Now in its third season, the show continues to add even more sophisticated creative elements, particularly in the area of visual effects. “We really do an amazing number of visual effects and greenscreens for a comedy show,” says Eluto. A storyline with Tracy Jordan (actor Tracy Morgan) as a guest on the Larry King Live show, required television footage to be placed in monitors or displayed in full frames. Greenscreens are frequently required to composite backdrops, such as the St. Patrick’s Day Parade or a football stadium filled with fans. Other effects might include adding lights to a Christmas tree.
The assistants rely on the Media Composer software’s effects tools, including 3D Warp and the AniMatte feature, to create temp effects that are seamlessly transferred to the Avid DS Nitris system, which is used for finishing the show in HD at Postworks. Ben Murray, who handles online finishing and visual effects for the show, believes that the use of the Avid DS Nitris system is one of the reasons that the producers decided to tackle more effects-heavy scenes over time.
“I noticed that during the second season they weren’t as worried about trying bigger visual effects ideas,” says Murray. “What happened is that they saw how they could use DS Nitris for finishing and effects work. They could stay in the same box for the same lower [hourly] rate and handle all of the effects instead of farming them out to [a different system] at a higher cost.”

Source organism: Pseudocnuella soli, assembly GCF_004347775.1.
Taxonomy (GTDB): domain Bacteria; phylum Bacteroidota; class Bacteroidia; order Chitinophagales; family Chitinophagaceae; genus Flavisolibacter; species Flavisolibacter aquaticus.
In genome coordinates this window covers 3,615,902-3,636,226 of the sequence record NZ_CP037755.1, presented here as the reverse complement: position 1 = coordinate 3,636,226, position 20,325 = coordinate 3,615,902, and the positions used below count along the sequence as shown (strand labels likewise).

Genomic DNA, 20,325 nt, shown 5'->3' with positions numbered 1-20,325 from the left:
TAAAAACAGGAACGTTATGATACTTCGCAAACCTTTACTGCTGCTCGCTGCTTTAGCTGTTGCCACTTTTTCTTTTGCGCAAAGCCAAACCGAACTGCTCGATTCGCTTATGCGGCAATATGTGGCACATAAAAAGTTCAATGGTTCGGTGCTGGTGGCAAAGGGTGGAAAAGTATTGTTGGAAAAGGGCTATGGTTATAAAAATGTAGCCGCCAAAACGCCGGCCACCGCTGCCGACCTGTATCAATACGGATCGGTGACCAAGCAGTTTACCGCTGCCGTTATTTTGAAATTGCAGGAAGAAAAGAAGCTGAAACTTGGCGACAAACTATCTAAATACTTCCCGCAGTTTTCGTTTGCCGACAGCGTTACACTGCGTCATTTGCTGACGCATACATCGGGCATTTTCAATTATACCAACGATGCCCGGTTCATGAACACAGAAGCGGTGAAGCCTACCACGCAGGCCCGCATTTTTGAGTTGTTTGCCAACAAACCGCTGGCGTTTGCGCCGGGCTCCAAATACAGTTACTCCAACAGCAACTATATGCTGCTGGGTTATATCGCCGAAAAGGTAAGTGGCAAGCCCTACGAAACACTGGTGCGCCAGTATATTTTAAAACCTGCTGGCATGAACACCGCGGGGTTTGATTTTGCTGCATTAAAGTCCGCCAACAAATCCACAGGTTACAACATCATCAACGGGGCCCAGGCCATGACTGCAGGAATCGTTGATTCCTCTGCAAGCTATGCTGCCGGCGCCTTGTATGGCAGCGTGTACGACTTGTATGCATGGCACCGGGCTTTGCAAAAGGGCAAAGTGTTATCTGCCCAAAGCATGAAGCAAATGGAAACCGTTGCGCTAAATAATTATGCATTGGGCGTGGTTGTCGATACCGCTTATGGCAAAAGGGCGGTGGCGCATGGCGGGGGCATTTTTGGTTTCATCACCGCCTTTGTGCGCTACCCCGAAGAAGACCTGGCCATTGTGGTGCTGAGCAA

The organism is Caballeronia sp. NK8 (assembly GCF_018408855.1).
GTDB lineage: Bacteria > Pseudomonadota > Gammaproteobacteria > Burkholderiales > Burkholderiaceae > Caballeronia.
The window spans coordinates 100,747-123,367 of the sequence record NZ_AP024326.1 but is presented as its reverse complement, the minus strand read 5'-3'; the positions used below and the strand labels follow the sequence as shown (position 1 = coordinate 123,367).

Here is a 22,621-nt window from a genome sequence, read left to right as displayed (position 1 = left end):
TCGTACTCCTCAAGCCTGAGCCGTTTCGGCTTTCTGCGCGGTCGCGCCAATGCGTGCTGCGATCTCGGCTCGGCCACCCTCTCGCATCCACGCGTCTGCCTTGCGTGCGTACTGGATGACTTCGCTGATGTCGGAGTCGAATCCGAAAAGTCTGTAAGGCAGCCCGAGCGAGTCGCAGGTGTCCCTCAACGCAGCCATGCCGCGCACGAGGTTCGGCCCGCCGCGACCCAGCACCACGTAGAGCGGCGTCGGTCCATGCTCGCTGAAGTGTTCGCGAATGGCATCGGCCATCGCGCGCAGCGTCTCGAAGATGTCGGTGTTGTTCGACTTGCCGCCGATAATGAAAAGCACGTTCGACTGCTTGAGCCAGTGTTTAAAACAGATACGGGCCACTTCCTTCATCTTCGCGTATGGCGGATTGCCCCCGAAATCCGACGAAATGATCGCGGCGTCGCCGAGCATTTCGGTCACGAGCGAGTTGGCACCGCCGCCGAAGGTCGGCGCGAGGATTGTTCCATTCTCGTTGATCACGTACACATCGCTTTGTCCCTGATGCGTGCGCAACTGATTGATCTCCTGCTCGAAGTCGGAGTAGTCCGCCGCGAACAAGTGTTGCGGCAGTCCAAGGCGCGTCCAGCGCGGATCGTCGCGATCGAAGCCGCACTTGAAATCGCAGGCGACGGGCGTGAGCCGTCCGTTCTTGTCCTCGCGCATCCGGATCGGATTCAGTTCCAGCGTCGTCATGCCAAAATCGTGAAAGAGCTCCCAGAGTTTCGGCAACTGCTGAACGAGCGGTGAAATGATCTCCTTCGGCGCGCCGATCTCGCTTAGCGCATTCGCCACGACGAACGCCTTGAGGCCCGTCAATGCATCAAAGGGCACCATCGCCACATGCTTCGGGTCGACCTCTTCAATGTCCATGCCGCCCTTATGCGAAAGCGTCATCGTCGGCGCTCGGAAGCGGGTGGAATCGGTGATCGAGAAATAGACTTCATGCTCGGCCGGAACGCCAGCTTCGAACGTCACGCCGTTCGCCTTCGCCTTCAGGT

By keeping the project in an all Avid workflow, the staff eliminated time spent importing and exporting files and dealing with color management,Using Avid Advanced Conform for its offline-to-online workflow, the post team also ensures that all of the temp effects re-sizing, motion effects, titles, color effects, and composites come across completely intact. “Plus, the detail you can work with on DS is not something you find on other systems. You can use increments of 1/100th of a scan line for re-sizing or render in 16 bits,” says Murray, who works with 10-bit uncompressed HD-SR 4:2:2 masters in 1920 x1080 for finishing. The Avid DS system is also used to deliver masters to meet all SD and HD network requirements.
Writing and Rhythm Rules
While Murray handles the show’s finishing work, the sound team uses Pro Tools|HD systems, some with ICON work surfaces, to handle ADR, dialogue editing, sound effects, music editing, and mixing. The easy interoperability of the Avid editing systems with the Pro Tools systems, from Digidesign, a part of Avid, allows for quick video and audio file exchanges. The offline team can use the export to Pro Tools option to supply media, and the sound team can pick up immediately where the offline editors left off.